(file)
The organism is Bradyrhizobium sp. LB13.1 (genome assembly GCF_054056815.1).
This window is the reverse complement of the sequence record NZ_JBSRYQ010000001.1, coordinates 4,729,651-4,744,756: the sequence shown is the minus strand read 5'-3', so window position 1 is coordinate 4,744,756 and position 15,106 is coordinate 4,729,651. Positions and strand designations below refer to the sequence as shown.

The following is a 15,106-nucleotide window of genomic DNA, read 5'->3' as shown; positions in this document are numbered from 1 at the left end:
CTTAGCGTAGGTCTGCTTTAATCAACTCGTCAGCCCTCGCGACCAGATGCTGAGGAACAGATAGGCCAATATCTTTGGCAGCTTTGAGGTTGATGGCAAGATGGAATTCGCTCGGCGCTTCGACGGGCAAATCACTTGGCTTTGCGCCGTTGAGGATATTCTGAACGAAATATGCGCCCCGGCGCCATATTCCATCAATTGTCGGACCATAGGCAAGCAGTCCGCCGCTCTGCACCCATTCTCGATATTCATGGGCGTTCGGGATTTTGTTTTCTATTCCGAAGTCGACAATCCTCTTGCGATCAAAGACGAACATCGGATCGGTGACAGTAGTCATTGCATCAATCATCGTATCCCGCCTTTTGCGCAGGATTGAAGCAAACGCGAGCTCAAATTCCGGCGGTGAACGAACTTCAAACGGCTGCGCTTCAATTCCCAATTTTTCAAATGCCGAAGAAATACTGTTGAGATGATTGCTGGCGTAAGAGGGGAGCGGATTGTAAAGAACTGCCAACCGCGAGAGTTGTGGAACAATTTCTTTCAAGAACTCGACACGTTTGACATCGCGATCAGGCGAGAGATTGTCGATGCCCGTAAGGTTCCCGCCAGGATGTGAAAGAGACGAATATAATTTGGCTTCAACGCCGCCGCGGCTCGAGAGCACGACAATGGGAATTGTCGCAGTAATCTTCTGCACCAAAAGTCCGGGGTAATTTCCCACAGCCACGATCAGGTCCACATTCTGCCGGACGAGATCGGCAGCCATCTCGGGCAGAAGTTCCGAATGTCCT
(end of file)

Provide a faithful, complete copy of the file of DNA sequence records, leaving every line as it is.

The organism is Bradyrhizobium sp. LB13.1 (genome assembly GCF_054056815.1).
This window is the reverse complement of the sequence record NZ_JBSRYQ010000001.1, coordinates 4,729,651-4,744,756: the sequence shown is the minus strand read 5'-3', so window position 1 is coordinate 4,744,756 and position 15,106 is coordinate 4,729,651. Positions and strand designations below refer to the sequence as shown.

The following is a 15,106-nucleotide window of genomic DNA, read 5'->3' as shown; positions in this document are numbered from 1 at the left end:
CTTAGCGTAGGTCTGCTTTAATCAACTCGTCAGCCCTCGCGACCAGATGCTGAGGAACAGATAGGCCAATATCTTTGGCAGCTTTGAGGTTGATGGCAAGATGGAATTCGCTCGGCGCTTCGACGGGCAAATCACTTGGCTTTGCGCCGTTGAGGATATTCTGAACGAAATATGCGCCCCGGCGCCATATTCCATCAATTGTCGGACCATAGGCAAGCAGTCCGCCGCTCTGCACCCATTCTCGATATTCATGGGCGTTCGGGATTTTGTTTTCTATTCCGAAGTCGACAATCCTCTTGCGATCAAAGACGAACATCGGATCGGTGACAGTAGTCATTGCATCAATCATCGTATCCCGCCTTTTGCGCAGGATTGAAGCAAACGCGAGCTCAAATTCCGGCGGTGAACGAACTTCAAACGGCTGCGCTTCAATTCCCAATTTTTCAAATGCCGAAGAAATACTGTTGAGATGATTGCTGGCGTAAGAGGGGAGCGGATTGTAAAGAACTGCCAACCGCGAGAGTTGTGGAACAATTTCTTTCAAGAACTCGACACGTTTGACATCGCGATCAGGCGAGAGATTGTCGATGCCCGTAAGGTTCCCGCCAGGATGTGAAAGAGACGAATATAATTTGGCTTCAACGCCGCCGCGGCTCGAGAGCACGACAATGGGAATTGTCGCAGTAATCTTCTGCACCAAAAGTCCGGGGTAATTTCCCACAGCCACGATCAGGTCCACATTCTGCCGGACGAGATCGGCAGCCATCTCGGGCAGAAGTTCCGAATGTCCT